This exhibition presents the story of Cork's Jewish Community, from the 1880s to 2016. A small number of Jews who escaped persecution in Russia made their home in Cork's ‘Jewtown’; the Albert Road and Hibernian Buildings area in the south east of the city centre.
By 1939, there was almost 400 Jewish families living and working in Cork.
When the Cork Synagogue closed on the South Terrace in 2016, its custodian, the late Fred Rosehill gave a selection of its artefacts to the museum for permanent display.
We are happy to share, celebrate and acknowledge the important contribution this community has made to the history of this city.
In 2017, after 10 years of having the only dedicated permanent exhibition space highlighting Traveller culture in Ireland, we decided to revamp the exhibition to better reflect the concerns of this unique ethnic community in contemporary Ireland.
The UCC Department of Archaeology and the MA in Museum Studies Class of 2016, as part of their group exhibition project, held an exhibition in partnership with Cork Public Museum in 2016. The exhibition showcased recent finds from excavations on Spike Island and explored its complex and varied history.
This exhibition project focused on the history of Spike Island and it included finds from excavations undertaken on the island in the years since 2013, under the guidance of Dr. Barra O’Donnabháin, lecturer in the Archaeology Department, and in collaboration with The Institute of Field Research in California. Themes touched upon include the earliest monastic settlement on the island, and the island's various uses as a military fortification and prison complex in the 19th and 20th centuries, culminating in the recent excavations of the site. The exhibition made use of objects, text panels, interactive elements and an audio-visual presentation to engage the visitor and communicate the complex history of Spike Island.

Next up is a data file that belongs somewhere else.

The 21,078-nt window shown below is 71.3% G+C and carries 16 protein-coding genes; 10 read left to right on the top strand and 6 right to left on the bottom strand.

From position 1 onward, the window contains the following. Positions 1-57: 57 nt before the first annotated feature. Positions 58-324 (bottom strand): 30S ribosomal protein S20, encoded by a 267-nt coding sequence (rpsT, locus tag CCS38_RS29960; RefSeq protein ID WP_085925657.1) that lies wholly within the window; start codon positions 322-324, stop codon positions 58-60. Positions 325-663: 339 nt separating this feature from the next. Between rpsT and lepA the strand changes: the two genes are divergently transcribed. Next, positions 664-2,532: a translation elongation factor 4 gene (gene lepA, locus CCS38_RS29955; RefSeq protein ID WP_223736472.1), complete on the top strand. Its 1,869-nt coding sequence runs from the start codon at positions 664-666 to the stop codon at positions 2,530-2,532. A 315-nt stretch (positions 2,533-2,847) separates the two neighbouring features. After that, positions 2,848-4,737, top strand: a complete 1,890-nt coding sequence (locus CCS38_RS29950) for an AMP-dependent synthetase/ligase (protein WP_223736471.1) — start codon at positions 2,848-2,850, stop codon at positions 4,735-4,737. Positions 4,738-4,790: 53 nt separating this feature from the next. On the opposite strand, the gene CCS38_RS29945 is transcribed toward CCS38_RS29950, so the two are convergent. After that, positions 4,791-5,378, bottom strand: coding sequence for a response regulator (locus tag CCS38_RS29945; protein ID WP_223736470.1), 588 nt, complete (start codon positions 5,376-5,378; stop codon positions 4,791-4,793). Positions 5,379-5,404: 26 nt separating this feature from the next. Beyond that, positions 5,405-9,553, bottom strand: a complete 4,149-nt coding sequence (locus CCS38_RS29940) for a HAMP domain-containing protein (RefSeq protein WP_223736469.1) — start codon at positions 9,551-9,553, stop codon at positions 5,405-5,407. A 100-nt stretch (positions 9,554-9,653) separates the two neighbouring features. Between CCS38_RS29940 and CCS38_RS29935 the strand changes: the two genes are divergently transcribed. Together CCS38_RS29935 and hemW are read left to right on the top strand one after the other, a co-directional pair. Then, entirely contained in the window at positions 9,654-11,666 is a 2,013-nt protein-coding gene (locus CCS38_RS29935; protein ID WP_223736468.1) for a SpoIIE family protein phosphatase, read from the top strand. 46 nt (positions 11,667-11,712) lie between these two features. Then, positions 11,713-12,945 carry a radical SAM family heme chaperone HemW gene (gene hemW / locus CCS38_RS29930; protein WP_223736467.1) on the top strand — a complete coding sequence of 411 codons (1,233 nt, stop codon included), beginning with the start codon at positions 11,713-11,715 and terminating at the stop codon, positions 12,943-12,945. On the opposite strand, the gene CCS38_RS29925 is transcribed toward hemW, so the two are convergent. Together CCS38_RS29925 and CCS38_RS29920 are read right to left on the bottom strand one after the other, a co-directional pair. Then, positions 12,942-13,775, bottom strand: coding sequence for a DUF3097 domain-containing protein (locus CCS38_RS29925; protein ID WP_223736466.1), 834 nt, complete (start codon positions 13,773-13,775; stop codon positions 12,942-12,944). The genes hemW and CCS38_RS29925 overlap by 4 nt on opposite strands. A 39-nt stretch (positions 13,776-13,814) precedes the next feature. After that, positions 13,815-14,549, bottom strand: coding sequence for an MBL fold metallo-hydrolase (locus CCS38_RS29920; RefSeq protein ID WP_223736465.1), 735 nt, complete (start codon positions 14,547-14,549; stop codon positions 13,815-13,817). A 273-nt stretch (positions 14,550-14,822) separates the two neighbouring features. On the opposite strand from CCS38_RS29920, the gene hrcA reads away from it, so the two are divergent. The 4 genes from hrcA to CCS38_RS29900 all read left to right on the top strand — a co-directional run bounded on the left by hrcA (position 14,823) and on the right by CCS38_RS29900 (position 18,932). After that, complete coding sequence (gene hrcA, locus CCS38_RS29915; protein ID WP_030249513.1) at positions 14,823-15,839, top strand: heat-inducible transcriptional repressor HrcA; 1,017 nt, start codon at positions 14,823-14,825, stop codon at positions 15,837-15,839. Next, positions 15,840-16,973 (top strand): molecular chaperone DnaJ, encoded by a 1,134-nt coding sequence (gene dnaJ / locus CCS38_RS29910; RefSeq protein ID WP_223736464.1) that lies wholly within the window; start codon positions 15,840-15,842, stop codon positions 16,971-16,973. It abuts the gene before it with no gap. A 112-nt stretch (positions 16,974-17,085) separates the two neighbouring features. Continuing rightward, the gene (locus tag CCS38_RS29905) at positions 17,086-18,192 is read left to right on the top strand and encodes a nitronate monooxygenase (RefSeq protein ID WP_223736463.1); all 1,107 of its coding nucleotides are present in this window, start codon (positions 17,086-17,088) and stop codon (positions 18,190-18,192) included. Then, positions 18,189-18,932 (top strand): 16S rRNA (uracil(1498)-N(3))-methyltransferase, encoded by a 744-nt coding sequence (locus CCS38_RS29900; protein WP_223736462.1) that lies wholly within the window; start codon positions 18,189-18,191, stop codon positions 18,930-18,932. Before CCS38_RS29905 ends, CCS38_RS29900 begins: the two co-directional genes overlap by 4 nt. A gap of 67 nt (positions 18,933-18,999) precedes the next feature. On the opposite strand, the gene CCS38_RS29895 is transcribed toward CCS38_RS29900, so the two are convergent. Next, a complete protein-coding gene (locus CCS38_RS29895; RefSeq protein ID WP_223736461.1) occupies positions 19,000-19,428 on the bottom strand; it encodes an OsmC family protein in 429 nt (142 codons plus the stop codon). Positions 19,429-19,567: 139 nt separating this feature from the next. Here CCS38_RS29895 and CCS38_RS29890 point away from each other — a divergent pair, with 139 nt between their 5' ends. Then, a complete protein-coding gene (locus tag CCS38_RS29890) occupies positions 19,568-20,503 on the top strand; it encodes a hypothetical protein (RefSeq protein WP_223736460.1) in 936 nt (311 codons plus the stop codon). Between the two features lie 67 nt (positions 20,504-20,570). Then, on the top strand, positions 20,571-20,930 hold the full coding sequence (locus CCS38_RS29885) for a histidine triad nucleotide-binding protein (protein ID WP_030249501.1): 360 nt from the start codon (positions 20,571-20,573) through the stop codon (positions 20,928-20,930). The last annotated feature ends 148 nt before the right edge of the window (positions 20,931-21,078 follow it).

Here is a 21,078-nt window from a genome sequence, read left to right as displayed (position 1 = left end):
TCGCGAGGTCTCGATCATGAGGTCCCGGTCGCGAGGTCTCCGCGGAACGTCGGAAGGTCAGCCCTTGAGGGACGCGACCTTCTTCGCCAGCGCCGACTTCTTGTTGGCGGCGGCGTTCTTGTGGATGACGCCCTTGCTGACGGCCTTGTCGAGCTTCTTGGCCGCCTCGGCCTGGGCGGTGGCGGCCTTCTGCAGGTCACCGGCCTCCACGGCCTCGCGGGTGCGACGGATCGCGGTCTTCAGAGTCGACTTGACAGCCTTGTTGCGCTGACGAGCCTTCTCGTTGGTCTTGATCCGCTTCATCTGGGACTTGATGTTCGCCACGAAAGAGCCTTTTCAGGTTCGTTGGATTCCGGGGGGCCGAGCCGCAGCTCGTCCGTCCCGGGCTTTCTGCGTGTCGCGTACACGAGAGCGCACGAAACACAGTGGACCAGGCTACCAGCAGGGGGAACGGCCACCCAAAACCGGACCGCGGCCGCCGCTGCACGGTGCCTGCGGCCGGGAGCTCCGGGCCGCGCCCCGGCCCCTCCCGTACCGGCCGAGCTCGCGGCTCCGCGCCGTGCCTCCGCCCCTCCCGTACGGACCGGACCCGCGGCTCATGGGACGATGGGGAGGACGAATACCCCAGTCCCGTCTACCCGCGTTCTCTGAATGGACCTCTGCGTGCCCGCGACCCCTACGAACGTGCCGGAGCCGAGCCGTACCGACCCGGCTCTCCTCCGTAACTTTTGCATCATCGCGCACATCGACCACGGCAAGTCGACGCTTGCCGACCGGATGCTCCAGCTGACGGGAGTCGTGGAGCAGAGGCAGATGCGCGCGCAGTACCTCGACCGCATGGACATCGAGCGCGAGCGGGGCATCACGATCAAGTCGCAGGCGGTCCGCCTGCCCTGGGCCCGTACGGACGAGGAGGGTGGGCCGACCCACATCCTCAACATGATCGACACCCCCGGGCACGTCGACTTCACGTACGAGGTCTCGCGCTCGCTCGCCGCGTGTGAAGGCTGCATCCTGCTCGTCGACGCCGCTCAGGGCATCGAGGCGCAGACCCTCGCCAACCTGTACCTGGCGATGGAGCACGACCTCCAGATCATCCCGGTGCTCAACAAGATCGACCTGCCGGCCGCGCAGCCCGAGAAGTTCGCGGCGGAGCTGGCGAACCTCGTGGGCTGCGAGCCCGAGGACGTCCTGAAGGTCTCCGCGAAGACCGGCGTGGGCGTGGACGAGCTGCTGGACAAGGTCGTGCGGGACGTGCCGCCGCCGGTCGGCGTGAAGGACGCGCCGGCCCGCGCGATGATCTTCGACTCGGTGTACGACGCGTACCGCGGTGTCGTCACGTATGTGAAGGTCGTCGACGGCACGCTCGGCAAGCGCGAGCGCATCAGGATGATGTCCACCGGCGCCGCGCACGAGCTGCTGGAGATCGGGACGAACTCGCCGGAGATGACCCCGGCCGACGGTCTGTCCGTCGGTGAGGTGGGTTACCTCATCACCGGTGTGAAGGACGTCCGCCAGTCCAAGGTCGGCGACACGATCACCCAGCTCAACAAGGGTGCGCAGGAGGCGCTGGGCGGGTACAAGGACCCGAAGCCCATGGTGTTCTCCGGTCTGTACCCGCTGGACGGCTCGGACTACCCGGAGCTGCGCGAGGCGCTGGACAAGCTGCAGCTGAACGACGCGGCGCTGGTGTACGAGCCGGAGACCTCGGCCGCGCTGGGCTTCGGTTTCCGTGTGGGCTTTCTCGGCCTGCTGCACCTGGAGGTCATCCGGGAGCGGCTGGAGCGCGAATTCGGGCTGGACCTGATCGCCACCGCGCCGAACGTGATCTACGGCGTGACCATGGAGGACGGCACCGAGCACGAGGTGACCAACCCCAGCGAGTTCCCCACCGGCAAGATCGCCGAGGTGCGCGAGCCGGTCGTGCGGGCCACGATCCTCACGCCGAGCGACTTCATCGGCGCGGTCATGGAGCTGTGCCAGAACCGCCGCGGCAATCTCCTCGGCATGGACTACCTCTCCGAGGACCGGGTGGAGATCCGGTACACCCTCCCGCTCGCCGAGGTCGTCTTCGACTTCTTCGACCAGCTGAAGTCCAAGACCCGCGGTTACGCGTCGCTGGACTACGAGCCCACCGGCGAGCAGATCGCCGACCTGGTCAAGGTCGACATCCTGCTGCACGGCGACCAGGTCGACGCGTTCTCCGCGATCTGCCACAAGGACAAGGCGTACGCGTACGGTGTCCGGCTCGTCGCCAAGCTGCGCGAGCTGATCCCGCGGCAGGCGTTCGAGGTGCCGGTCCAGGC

In this exhibition, Cork Public Museum aimed to portray the background, progression, aftermath and legacy of the Rising in Cork through the personal testimonies, written documents and artefacts left behind by the participants. A key aspect of the exhibition was the exploration of the oft-forgotten stories of twelve Cork born men who took part in the fighting in Dublin. The most tragic of these stories belongs to West-Cork native, Sean Hurley, who was killed in fighting near the Four Courts. He was the only Cork man killed during the conflict. This exhibition therefore seeks to bring to life, through personal first-hand accounts, the contribution made by Corkonians to the Rising.
Though no fighting took place in Cork, there was a tense standoff between the Volunteers and British authorities at Volunteer Hall on Sheares Street during Easter Week. It was eventually resolved peacefully, and the Cork Volunteers vowed to never be left on the sidelines again. The lack of action during 1916 certainly played a large part in how the War of Independence was eventually conducted in County Cork, resulting in some of the heaviest and bloodiest fighting taking place here during the 1919-1921 period.
In commemorating the participation of Cork people in the Great War, a full scale trench was re-created for one of the exhibition spaces within the museum. The exhibition was held for the same duration as the actual war.
Working with expert model maker Keith Donnelly, who worked on Game of Thrones, a full size model of a WWI-era trench and an officers' ancillary quarters was installed in the museum.
The Great War was one of the defining moments of world history in modern times.
As Ireland was still part of the British Empire then, many Corkonians enlisted to fight in the conflict. From gas attacks, trench foot, constant bombardment and the ever present rain of bullets from machine guns, life on the front lines was very precarious and short.
In installing the Trench, we hoped to give the public a taste of what trench warfare was really like 100 years ago.
As a symbol of solidarity with those who gave their lives, the Trench was ceremoniously closed on Armistice Day on 11th Nov 2018 with a bugler from Collins' Barracks to play the soldier's ‘Last Post’.